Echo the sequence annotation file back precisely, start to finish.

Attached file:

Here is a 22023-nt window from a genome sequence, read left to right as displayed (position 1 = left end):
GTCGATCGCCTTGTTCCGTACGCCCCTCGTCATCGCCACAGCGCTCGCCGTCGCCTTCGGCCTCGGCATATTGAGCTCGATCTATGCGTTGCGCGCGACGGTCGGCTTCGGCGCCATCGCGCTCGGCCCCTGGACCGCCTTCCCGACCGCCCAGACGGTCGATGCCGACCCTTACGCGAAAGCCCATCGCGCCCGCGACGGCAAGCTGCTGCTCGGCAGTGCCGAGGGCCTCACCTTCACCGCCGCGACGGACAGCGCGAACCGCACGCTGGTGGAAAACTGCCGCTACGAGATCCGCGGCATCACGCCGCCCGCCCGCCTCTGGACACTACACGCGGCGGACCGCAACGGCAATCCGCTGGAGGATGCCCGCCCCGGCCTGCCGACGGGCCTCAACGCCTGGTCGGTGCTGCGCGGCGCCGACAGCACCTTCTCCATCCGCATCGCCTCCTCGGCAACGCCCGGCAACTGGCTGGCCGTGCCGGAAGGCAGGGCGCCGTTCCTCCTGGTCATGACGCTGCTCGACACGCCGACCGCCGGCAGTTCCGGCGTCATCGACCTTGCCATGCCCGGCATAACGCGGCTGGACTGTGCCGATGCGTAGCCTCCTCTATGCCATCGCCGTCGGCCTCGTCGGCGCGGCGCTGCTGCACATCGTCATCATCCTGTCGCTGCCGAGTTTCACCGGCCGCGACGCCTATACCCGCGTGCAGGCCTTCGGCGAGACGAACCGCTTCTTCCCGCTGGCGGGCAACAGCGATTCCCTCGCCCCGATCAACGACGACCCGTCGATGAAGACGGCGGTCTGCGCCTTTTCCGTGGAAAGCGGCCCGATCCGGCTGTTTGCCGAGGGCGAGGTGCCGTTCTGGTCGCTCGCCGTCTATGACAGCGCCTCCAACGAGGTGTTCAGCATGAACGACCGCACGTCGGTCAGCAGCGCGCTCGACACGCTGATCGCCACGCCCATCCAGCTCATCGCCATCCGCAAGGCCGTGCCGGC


Here is a 22023-nt window from a genome sequence, read left to right as displayed (position 1 = left end):
GTCGATCGCCTTGTTCCGTACGCCCCTCGTCATCGCCACAGCGCTCGCCGTCGCCTTCGGCCTCGGCATATTGAGCTCGATCTATGCGTTGCGCGCGACGGTCGGCTTCGGCGCCATCGCGCTCGGCCCCTGGACCGCCTTCCCGACCGCCCAGACGGTCGATGCCGACCCTTACGCGAAAGCCCATCGCGCCCGCGACGGCAAGCTGCTGCTCGGCAGTGCCGAGGGCCTCACCTTCACCGCCGCGACGGACAGCGCGAACCGCACGCTGGTGGAAAACTGCCGCTACGAGATCCGCGGCATCACGCCGCCCGCCCGCCTCTGGACACTACACGCGGCGGACCGCAACGGCAATCCGCTGGAGGATGCCCGCCCCGGCCTGCCGACGGGCCTCAACGCCTGGTCGGTGCTGCGCGGCGCCGACAGCACCTTCTCCATCCGCATCGCCTCCTCGGCAACGCCCGGCAACTGGCTGGCCGTGCCGGAAGGCAGGGCGCCGTTCCTCCTGGTCATGACGCTGCTCGACACGCCGACCGCCGGCAGTTCCGGCGTCATCGACCTTGCCATGCCCGGCATAACGCGGCTGGACTGTGCCGATGCGTAGCCTCCTCTATGCCATCGCCGTCGGCCTCGTCGGCGCGGCGCTGCTGCACATCGTCATCATCCTGTCGCTGCCGAGTTTCACCGGCCGCGACGCCTATACCCGCGTGCAGGCCTTCGGCGAGACGAACCGCTTCTTCCCGCTGGCGGGCAACAGCGATTCCCTCGCCCCGATCAACGACGACCCGTCGATGAAGACGGCGGTCTGCGCCTTTTCCGTGGAAAGCGGCCCGATCCGGCTGTTTGCCGAGGGCGAGGTGCCGTTCTGGTCGCTCGCCGTCTATGACAGCGCCTCCAACGAGGTGTTCAGCATGAACGACCGCACGTCGGTCAGCAGCGCGCTCGACACGCTGATCGCCACGCCCATCCAGCTCATCGCCATCCGCAAGGCCGTGCCGGC